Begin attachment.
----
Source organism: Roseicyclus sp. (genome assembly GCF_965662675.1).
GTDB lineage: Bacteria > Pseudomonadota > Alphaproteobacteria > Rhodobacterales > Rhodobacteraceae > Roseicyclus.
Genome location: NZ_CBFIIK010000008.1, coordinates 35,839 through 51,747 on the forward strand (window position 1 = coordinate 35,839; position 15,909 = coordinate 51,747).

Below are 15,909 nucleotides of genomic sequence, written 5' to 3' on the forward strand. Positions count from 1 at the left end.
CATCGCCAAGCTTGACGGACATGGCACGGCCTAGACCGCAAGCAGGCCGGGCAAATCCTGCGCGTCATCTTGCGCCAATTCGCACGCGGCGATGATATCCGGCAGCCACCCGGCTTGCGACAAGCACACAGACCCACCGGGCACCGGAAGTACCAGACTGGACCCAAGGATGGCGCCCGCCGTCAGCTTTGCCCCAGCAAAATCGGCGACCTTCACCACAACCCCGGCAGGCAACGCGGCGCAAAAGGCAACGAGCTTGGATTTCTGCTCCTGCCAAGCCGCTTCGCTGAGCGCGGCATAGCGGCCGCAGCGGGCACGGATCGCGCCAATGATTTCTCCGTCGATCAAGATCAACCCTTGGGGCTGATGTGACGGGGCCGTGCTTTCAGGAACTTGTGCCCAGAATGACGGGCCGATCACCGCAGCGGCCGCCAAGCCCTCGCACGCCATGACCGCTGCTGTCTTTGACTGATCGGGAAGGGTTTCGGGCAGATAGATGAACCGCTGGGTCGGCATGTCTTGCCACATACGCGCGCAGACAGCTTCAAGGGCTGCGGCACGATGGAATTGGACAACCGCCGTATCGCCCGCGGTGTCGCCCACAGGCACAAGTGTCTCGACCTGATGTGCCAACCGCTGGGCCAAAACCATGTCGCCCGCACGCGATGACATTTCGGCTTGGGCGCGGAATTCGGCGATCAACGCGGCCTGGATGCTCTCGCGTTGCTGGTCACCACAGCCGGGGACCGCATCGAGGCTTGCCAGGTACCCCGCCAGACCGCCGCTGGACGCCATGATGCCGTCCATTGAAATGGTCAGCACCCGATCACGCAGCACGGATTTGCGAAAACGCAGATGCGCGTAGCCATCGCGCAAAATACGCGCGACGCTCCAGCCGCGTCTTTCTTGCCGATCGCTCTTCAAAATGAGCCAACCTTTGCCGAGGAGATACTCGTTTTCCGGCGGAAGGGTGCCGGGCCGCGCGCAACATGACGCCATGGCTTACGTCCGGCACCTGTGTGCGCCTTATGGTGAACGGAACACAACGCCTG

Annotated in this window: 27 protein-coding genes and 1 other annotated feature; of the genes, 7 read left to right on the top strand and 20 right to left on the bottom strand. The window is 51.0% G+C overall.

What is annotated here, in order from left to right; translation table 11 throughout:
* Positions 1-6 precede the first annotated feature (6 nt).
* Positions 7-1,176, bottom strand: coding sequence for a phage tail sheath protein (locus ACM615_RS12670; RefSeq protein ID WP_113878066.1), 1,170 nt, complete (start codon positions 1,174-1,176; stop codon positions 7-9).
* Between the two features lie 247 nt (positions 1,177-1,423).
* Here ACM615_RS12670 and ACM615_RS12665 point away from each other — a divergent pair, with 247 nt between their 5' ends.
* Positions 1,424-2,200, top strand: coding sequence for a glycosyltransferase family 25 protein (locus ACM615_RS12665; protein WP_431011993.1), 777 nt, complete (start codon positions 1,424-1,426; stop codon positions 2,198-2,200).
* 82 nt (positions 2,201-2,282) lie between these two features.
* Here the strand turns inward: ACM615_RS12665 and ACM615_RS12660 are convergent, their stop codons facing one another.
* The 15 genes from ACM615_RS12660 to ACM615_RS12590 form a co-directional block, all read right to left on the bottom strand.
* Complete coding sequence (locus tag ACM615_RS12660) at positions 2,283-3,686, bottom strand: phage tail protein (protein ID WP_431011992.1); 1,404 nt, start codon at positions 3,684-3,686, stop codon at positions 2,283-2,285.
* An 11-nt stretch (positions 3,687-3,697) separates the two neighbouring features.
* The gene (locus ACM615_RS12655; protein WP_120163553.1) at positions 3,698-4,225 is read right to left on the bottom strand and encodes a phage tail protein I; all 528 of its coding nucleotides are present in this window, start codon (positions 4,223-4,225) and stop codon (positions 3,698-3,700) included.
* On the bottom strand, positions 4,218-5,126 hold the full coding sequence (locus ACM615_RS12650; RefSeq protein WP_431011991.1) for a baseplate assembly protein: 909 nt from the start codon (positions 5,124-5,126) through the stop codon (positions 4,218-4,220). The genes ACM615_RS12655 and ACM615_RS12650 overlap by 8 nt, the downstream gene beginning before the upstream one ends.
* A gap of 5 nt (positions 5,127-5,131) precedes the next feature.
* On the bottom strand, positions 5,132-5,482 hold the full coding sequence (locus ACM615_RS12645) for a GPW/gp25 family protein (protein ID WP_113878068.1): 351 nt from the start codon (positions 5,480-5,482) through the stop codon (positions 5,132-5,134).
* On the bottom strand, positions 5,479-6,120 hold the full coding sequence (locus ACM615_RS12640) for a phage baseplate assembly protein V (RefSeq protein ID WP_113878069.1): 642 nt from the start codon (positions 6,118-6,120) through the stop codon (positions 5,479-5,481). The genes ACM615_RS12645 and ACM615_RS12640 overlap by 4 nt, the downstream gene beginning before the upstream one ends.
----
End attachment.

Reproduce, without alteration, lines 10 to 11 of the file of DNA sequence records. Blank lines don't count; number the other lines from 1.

* Between the two features lie 247 nt (positions 1,177-1,423).
* Here ACM615_RS12670 and ACM615_RS12665 point away from each other — a divergent pair, with 247 nt between their 5' ends.